The procedure was used essentially as previously described [23, 39]. Neural stem/progenitor cells (7× confluent 10 cm plates of undifferentiated cells or 20× 10 cm plates of 3-days differentiating cells) were washed with cold PBS, detached from the plates with Accutase (Millipore), washed again with PBS and finally resuspended in 6 ml of cold PBS. One tenth of the cell suspension (control fraction, C), was centrifuged at 400g and resuspended in RIPA buffer [150 mM Tris–HCl, pH 8.0, 150 mM NaCl, 0.5 % DOC, 0.1 % (w/v) SDS, 1 % (v/v) NP-40, Roche protease inhibitor cocktail] and left 30 min on ice. The remaining fraction was lysed for 15 min on ice in cold CSKI buffer [10 mM Pipes, pH 6.8, 100 mM NaCl, 1 mM EDTA, 300 mM sucrose, 1 mM MgCl2, 1 mM DTT, 0.5 % (v/v) Triton X-100, Roche protease inhibitor cocktail, 1 mM PMSF]. The cell lysate was divided into two portions, which were centrifuged at 500g at 4 °C for 3 min. The supernatants (S1 fraction), which contain Triton-soluble proteins, were further analyzed. One of the pellets was washed twice in CSKI buffer and then resuspended in RIPA buffer (the P1 fraction). The second pellet, after 2× CSKI washes, was resuspended in CSK II buffer (10 mM Pipes pH 6.8, 50 mM NaCl, 300 mM sucrose, 6 mM MgCl2, 1 mM DTT, Roche protease inhibitor cocktail), treated with DNase for 30 min followed by extraction with 250 mM NH2SO4 for 10 min at 25 °C. The sample treated with DNase (Promega) and salt was then centrifuged at 1200g for 6 min at 4 °C and the supernatant (S2 fraction), and pellet (P2 fraction), were collected. P2 after 2× washes in CSKII buffer was also resuspended in RIPA buffer. 20 µg of all fractions were analyzed by immunoblotting. Proteins of interest were detected with the following antibodies: mouse anti-RNA Polymerase II (1:1000, clone 4H8, Abcam 5408); rabbit anti-Dicer [1:1000, kindly provided by Chrysi Kanellopoulou ; rat anti-Argonaute-2 (1:50; clone 6F4), kindly provided by Elisabeth Kremmer ; mouse anti-β-catenin (1:2000, BD Biosciences 610153); mouse anti-Gapdh (1:1000, clone 6C5, Santa Cruz 32233)].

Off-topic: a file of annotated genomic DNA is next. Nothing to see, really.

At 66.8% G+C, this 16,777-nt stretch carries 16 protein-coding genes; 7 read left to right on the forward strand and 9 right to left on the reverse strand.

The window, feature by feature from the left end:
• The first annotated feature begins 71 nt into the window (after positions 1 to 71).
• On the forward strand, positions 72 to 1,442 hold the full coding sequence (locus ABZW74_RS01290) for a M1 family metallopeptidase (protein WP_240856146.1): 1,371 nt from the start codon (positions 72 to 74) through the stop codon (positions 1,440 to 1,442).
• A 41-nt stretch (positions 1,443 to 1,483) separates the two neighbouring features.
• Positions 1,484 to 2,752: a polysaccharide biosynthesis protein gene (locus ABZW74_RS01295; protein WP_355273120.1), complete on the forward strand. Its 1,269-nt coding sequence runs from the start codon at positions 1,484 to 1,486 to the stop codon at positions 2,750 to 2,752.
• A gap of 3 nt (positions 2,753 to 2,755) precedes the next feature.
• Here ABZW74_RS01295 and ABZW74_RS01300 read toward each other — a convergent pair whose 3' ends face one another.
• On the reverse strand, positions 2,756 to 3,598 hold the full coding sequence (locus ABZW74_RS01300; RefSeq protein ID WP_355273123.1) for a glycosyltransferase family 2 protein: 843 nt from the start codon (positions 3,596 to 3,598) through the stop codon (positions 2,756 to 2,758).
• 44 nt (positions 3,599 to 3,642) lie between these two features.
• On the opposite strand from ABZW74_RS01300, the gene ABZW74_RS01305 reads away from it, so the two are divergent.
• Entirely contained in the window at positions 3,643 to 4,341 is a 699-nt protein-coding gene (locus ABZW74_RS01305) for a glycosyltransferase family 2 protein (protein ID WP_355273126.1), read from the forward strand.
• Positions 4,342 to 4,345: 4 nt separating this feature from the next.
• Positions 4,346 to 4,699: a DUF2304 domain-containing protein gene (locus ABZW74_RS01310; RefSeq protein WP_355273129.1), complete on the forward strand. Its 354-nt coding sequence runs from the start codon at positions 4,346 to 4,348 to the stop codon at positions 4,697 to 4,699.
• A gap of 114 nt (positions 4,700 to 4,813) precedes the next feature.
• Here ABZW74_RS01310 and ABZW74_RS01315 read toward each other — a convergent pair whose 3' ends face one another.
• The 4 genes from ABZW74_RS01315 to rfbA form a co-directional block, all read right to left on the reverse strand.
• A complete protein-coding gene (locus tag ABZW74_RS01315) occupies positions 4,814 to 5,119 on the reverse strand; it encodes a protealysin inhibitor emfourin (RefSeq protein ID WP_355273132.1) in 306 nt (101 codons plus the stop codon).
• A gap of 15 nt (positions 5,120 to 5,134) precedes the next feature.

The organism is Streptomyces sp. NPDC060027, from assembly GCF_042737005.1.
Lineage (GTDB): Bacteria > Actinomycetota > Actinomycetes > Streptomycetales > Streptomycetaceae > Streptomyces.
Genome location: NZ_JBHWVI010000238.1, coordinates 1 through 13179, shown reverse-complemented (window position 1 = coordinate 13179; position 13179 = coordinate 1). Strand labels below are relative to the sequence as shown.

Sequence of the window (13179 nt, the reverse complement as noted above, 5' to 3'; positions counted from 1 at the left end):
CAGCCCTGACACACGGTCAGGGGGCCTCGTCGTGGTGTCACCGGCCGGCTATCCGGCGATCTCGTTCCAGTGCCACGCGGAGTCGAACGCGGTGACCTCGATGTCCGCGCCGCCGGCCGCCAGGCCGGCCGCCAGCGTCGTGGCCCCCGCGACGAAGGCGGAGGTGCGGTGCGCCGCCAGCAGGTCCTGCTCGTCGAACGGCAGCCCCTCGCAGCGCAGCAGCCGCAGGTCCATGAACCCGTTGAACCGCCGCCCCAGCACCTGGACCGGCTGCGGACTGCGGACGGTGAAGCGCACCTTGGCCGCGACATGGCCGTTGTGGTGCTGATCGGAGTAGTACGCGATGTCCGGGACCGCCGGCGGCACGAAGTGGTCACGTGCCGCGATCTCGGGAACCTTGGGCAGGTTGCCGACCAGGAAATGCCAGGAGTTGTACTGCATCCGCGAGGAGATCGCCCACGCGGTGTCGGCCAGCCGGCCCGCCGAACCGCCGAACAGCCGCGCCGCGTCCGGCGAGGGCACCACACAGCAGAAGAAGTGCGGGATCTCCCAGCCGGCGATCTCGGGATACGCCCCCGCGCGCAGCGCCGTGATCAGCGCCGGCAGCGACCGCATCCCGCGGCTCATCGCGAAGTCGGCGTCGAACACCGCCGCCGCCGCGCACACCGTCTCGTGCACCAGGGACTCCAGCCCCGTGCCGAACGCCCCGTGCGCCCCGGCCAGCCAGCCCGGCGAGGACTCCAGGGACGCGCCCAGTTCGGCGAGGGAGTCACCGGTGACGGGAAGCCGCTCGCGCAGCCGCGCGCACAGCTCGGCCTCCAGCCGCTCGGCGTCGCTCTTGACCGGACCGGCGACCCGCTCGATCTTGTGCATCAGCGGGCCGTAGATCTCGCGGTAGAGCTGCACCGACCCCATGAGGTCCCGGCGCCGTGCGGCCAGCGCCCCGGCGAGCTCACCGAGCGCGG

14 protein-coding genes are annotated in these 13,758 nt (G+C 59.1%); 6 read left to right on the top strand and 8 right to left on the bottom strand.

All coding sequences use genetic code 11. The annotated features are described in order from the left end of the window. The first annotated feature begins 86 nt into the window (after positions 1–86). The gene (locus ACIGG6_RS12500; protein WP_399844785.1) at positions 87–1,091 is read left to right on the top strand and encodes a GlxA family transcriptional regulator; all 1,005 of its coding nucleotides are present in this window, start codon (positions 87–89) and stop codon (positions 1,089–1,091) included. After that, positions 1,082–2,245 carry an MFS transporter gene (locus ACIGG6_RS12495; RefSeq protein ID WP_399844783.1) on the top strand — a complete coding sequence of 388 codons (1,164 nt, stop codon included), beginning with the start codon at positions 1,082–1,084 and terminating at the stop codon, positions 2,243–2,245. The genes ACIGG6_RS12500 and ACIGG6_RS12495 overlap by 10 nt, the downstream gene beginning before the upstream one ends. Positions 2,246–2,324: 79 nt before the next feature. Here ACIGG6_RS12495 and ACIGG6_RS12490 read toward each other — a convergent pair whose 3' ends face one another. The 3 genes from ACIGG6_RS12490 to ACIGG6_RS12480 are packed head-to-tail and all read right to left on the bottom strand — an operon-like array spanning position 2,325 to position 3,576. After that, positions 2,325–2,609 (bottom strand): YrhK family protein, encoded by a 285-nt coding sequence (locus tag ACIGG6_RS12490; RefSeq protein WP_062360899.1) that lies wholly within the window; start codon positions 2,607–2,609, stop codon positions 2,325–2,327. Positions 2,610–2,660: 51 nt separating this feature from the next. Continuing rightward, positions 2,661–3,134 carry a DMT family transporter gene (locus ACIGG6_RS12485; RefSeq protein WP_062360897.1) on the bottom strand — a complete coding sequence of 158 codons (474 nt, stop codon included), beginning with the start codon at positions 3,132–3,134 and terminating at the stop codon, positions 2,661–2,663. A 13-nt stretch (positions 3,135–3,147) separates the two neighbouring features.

standard error of the mean
Chromatin immunoprecipitation followed by next generation sequencing
neural stem cells
small interfering RNAs
days post injection
fibroblast growth factor
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Conceived and designed the experiments: FMC, DCL. Performed the experiments: FMC, RDG. Analyzed the data: FMC, RDG, SC, DCL. Contributed reagents: FR. Wrote the paper: FMC, DCL. All authors read and approved the final manuscript.
We are grateful to Chrysi Kanellopoulou (NIH, Bethesda USA) and Elisabeth Kremmer (Helmholtz Zentrum München, Germany) for the Dicer and Argonaute-2 antibodies, respectively. We also thank Lifang Miu for help with stereotactic injections; Katharina Merz and Fabian Gruhn for help with tissue processing; Lucia Berti for help with isolation of neural progenitor cells; Kathrin Wassmer for retrovirus preparation. Funding was provided by Grants to D. C. L: the European Young Investigator Award of the European Science Foundation (DFG 858/6-3), the Bavarian Research Networks on Adult Neural Stem Cells “FORNEUROCELL” and on Human induced Pluripotent Stem Cells “FORIPS”, the Helmholtz Alliance for Mental Health in an Ageing Society, the BMBF Network “Cell Based Regenerative Medicine”, and the University Hospital Erlangen (IZKF Grants E12 and E16). The funders had no role in study design, data collection and analysis, decision to publish, or preparation of the manuscript.
Compliance with ethical guidelines
Competing interests The authors declare that they have no competing interests.